Despite the challenging economy, you won’t find Sharon Samuels – owner of Sharon’s Fashions, a women’s clothing store in Newton – using discounts to lure customers this holiday season. Instead, Samuels will focus on “helping her customers feel beautiful” as she helps them pick out just the right clothing and accessories for a holiday party or a visit to a resort.
“We have customers who have been shopping with us for 25 years. Once they come in here, they keep coming back,” says Samuels, who feels optimistic about sales this holiday season.
For Samuels and the other small business owners interviewed in Newton, a city a few miles outside Boston, attracting customers isn’t about providing discounts – rather, it’s about providing highly personalized service and selling products that can’t be purchased elsewhere.
Just ask Veronica A. Sagherian, co-owner of Adamas Fine Jewelry, which has provided high-quality custom jewelry to its customers for 14 years. “There are a million jewelry stores out there. We like to sell our jewelry on its quality and value. Higher price isn’t the issue,” says Sagherian, who also feels good about sales this season.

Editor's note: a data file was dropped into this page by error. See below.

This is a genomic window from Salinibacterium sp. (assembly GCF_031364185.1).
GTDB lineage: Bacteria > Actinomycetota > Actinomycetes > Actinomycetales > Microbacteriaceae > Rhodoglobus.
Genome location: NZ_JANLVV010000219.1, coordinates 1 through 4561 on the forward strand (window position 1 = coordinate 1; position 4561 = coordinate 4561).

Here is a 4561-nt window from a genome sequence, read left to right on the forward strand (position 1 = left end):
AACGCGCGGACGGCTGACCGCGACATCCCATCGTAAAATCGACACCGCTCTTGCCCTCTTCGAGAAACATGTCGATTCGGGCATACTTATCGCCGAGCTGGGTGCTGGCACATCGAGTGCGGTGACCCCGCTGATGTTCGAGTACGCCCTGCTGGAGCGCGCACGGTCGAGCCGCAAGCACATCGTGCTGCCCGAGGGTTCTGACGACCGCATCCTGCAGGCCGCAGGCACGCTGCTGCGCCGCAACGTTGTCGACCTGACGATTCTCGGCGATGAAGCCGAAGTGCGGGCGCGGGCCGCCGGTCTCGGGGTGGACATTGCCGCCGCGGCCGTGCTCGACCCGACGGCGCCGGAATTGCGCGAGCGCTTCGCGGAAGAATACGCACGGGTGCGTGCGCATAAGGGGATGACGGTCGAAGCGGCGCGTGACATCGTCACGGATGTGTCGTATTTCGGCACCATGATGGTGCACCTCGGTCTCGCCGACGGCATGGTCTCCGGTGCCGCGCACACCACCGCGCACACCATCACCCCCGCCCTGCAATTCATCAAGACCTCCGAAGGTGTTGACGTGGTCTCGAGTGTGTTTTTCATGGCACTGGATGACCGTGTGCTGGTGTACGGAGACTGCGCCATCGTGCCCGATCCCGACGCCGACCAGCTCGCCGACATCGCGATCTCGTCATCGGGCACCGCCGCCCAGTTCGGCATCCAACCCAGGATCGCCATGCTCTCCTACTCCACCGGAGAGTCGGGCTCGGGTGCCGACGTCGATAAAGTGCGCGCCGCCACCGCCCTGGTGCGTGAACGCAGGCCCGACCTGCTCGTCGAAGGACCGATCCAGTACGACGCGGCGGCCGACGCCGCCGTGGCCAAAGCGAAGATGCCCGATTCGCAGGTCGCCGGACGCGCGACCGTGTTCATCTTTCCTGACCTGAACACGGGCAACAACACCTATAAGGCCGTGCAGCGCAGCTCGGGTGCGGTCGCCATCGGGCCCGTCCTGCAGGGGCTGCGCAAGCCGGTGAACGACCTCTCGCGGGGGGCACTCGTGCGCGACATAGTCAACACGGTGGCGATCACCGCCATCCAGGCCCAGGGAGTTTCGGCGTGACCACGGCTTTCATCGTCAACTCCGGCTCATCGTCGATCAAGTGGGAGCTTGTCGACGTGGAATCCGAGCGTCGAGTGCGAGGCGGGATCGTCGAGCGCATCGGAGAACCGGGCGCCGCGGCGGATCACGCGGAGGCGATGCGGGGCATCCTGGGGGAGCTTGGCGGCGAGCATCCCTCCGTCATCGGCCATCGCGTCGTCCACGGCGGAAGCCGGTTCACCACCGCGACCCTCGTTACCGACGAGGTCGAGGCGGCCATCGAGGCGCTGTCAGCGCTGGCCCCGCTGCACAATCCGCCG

It doesn’t hurt that her store’s custom-designed jewelry has been worn on ABC’s “Desperate Housewives” for a few years. “Women love that,” she says. “It gives us a lot of credibility. In fact, it’s become our claim to fame.”
Linda Gulman, owner of Indulge!, a gourmet chocolate store, has done a lot of business during Hanukkah and she expects to get orders for gift baskets from her loyal corporate and walk-in customers. “[Business-wise,] we’re right around where we normally are,” she says.
“It’s times like this that I’m glad I have my own little space. I can do my own thing and make my own hours. Plus, my overhead is low,” says Gulman.
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